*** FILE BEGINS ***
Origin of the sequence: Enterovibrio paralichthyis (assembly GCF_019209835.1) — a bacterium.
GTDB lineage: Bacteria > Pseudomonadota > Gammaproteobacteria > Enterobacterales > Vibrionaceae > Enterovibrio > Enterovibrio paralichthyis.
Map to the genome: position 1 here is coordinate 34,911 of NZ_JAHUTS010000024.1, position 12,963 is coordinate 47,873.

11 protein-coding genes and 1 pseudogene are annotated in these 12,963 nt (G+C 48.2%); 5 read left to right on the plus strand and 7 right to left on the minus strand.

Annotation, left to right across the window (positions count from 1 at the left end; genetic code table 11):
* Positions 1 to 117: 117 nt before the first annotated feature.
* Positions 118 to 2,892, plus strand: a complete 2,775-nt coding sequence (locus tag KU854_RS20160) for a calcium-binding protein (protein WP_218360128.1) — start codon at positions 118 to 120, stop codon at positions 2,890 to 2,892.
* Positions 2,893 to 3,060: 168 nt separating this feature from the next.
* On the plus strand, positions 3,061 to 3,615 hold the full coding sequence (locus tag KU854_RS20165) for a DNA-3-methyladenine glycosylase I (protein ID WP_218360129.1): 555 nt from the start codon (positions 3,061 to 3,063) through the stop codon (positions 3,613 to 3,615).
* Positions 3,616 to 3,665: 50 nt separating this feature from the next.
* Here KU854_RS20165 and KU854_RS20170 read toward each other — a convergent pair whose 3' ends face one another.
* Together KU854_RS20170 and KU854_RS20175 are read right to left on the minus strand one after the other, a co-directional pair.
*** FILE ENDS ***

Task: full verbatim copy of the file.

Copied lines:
Origin of the sequence: Enterovibrio paralichthyis (assembly GCF_019209835.1) — a bacterium.
GTDB lineage: Bacteria > Pseudomonadota > Gammaproteobacteria > Enterobacterales > Vibrionaceae > Enterovibrio > Enterovibrio paralichthyis.
Map to the genome: position 1 here is coordinate 34,911 of NZ_JAHUTS010000024.1, position 12,963 is coordinate 47,873.

11 protein-coding genes and 1 pseudogene are annotated in these 12,963 nt (G+C 48.2%); 5 read left to right on the plus strand and 7 right to left on the minus strand.

Annotation, left to right across the window (positions count from 1 at the left end; genetic code table 11):
* Positions 1 to 117: 117 nt before the first annotated feature.
* Positions 118 to 2,892, plus strand: a complete 2,775-nt coding sequence (locus tag KU854_RS20160) for a calcium-binding protein (protein WP_218360128.1) — start codon at positions 118 to 120, stop codon at positions 2,890 to 2,892.
* Positions 2,893 to 3,060: 168 nt separating this feature from the next.
* On the plus strand, positions 3,061 to 3,615 hold the full coding sequence (locus tag KU854_RS20165) for a DNA-3-methyladenine glycosylase I (protein ID WP_218360129.1): 555 nt from the start codon (positions 3,061 to 3,063) through the stop codon (positions 3,613 to 3,615).
* Positions 3,616 to 3,665: 50 nt separating this feature from the next.
* Here KU854_RS20165 and KU854_RS20170 read toward each other — a convergent pair whose 3' ends face one another.
* Together KU854_RS20170 and KU854_RS20175 are read right to left on the minus strand one after the other, a co-directional pair.